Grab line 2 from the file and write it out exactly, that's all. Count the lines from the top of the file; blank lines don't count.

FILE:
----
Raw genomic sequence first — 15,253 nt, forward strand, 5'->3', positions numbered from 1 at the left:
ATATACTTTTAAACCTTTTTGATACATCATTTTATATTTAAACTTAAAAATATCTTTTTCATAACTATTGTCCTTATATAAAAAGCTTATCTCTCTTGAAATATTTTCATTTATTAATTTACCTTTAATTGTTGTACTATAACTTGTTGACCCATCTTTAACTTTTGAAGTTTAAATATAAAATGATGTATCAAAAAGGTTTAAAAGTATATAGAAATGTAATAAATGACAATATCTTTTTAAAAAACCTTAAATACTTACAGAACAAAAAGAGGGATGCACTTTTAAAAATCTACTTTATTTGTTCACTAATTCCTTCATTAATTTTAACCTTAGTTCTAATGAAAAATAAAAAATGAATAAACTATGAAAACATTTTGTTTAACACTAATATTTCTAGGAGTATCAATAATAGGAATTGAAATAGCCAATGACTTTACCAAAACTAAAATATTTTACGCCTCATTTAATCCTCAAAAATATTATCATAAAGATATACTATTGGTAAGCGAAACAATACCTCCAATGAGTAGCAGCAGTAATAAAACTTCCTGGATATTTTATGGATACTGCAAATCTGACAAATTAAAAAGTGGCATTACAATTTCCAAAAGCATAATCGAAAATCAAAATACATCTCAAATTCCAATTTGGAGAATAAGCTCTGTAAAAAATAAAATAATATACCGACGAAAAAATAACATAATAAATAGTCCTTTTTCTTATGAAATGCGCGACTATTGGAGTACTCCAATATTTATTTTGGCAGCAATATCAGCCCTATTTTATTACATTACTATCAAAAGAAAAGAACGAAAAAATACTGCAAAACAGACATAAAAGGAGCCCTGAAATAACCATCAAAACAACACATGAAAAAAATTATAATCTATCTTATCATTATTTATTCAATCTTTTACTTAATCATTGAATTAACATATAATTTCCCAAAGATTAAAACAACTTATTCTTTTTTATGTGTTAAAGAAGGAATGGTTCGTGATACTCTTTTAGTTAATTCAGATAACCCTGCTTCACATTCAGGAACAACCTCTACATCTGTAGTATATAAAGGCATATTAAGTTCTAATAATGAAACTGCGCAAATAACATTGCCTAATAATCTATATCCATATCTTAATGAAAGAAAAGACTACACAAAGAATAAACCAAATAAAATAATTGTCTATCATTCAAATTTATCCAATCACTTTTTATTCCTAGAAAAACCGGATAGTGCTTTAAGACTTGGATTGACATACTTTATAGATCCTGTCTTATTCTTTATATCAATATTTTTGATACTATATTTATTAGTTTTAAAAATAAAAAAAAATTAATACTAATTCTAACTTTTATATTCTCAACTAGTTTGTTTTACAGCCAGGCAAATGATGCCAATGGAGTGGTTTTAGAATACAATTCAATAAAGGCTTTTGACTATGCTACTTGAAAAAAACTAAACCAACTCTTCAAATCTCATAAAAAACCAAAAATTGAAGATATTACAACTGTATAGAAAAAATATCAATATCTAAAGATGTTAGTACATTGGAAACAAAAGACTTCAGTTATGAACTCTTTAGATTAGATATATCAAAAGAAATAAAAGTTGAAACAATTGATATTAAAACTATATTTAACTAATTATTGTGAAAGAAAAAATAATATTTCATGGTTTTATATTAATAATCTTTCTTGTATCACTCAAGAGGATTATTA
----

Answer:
ATATACTTTTAAACCTTTTTGATACATCATTTTATATTTAAACTTAAAAATATCTTTTTCATAACTATTGTCCTTATATAAAAAGCTTATCTCTCTTGAAATATTTTCATTTATTAATTTACCTTTAATTGTTGTACTATAACTTGTTGACCCATCTTTAACTTTTGAAGTTTAAATATAAAATGATGTATCAAAAAGGTTTAAAAGTATATAGAAATGTAATAAATGACAATATCTTTTTAAAAAACCTTAAATACTTACAGAACAAAAAGAGGGATGCACTTTTAAAAATCTACTTTATTTGTTCACTAATTCCTTCATTAATTTTAACCTTAGTTCTAATGAAAAATAAAAAATGAATAAACTATGAAAACATTTTGTTTAACACTAATATTTCTAGGAGTATCAATAATAGGAATTGAAATAGCCAATGACTTTACCAAAACTAAAATATTTTACGCCTCATTTAATCCTCAAAAATATTATCATAAAGATATACTATTGGTAAGCGAAACAATACCTCCAATGAGTAGCAGCAGTAATAAAACTTCCTGGATATTTTATGGATACTGCAAATCTGACAAATTAAAAAGTGGCATTACAATTTCCAAAAGCATAATCGAAAATCAAAATACATCTCAAATTCCAATTTGGAGAATAAGCTCTGTAAAAAATAAAATAATATACCGACGAAAAAATAACATAATAAATAGTCCTTTTTCTTATGAAATGCGCGACTATTGGAGTACTCCAATATTTATTTTGGCAGCAATATCAGCCCTATTTTATTACATTACTATCAAAAGAAAAGAACGAAAAAATACTGCAAAACAGACATAAAAGGAGCCCTGAAATAACCATCAAAACAACACATGAAAAAAATTATAATCTATCTTATCATTATTTATTCAATCTTTTACTTAATCATTGAATTAACATATAATTTCCCAAAGATTAAAACAACTTATTCTTTTTTATGTGTTAAAGAAGGAATGGTTCGTGATACTCTTTTAGTTAATTCAGATAACCCTGCTTCACATTCAGGAACAACCTCTACATCTGTAGTATATAAAGGCATATTAAGTTCTAATAATGAAACTGCGCAAATAACATTGCCTAATAATCTATATCCATATCTTAATGAAAGAAAAGACTACACAAAGAATAAACCAAATAAAATAATTGTCTATCATTCAAATTTATCCAATCACTTTTTATTCCTAGAAAAACCGGATAGTGCTTTAAGACTTGGATTGACATACTTTATAGATCCTGTCTTATTCTTTATATCAATATTTTTGATACTATATTTATTAGTTTTAAAAATAAAAAAAAATTAATACTAATTCTAACTTTTATATTCTCAACTAGTTTGTTTTACAGCCAGGCAAATGATGCCAATGGAGTGGTTTTAGAATACAATTCAATAAAGGCTTTTGACTATGCTACTTGAAAAAAACTAAACCAACTCTTCAAATCTCATAAAAAACCAAAAATTGAAGATATTACAACTGTATAGAAAAAATATCAATATCTAAAGATGTTAGTACATTGGAAACAAAAGACTTCAGTTATGAACTCTTTAGATTAGATATATCAAAAGAAATAAAAGTTGAAACAATTGATATTAAAACTATATTTAACTAATTATTGTGAAAGAAAAAATAATATTTCATGGTTTTATATTAATAATCTTTCTTGTATCACTCAAGAGGATTATTA